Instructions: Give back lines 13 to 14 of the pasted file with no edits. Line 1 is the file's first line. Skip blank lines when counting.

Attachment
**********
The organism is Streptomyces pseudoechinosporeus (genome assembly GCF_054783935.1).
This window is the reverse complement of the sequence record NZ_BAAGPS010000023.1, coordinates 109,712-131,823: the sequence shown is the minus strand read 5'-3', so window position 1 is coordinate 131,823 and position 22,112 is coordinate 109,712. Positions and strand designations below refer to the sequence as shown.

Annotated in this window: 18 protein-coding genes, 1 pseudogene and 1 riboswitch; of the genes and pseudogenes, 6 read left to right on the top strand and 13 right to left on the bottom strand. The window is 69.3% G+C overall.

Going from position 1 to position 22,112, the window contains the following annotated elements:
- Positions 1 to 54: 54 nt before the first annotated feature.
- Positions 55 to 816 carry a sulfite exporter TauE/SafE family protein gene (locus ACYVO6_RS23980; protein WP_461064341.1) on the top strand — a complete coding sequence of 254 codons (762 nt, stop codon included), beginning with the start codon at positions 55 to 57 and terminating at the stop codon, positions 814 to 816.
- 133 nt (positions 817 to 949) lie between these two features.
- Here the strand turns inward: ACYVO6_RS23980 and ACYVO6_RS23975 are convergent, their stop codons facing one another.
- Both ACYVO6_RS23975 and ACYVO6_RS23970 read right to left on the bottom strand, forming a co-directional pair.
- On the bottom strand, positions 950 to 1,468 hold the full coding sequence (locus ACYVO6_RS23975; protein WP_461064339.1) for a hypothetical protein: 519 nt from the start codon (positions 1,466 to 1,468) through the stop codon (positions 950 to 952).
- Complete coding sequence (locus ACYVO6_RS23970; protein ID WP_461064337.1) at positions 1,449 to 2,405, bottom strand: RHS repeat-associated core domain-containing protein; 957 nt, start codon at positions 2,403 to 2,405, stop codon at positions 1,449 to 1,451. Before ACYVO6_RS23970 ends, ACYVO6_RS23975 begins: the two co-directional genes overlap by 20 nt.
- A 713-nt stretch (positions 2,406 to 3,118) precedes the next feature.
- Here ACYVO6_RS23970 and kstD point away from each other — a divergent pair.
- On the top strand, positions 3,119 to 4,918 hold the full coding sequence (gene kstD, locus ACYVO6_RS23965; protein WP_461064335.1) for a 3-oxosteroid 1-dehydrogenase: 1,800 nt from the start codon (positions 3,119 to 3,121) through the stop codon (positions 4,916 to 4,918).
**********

- Here ACYVO6_RS23970 and kstD point away from each other — a divergent pair.
- On the top strand, positions 3,119 to 4,918 hold the full coding sequence (gene kstD, locus ACYVO6_RS23965; protein WP_461064335.1) for a 3-oxosteroid 1-dehydrogenase: 1,800 nt from the start codon (positions 3,119 to 3,121) through the stop codon (positions 4,916 to 4,918).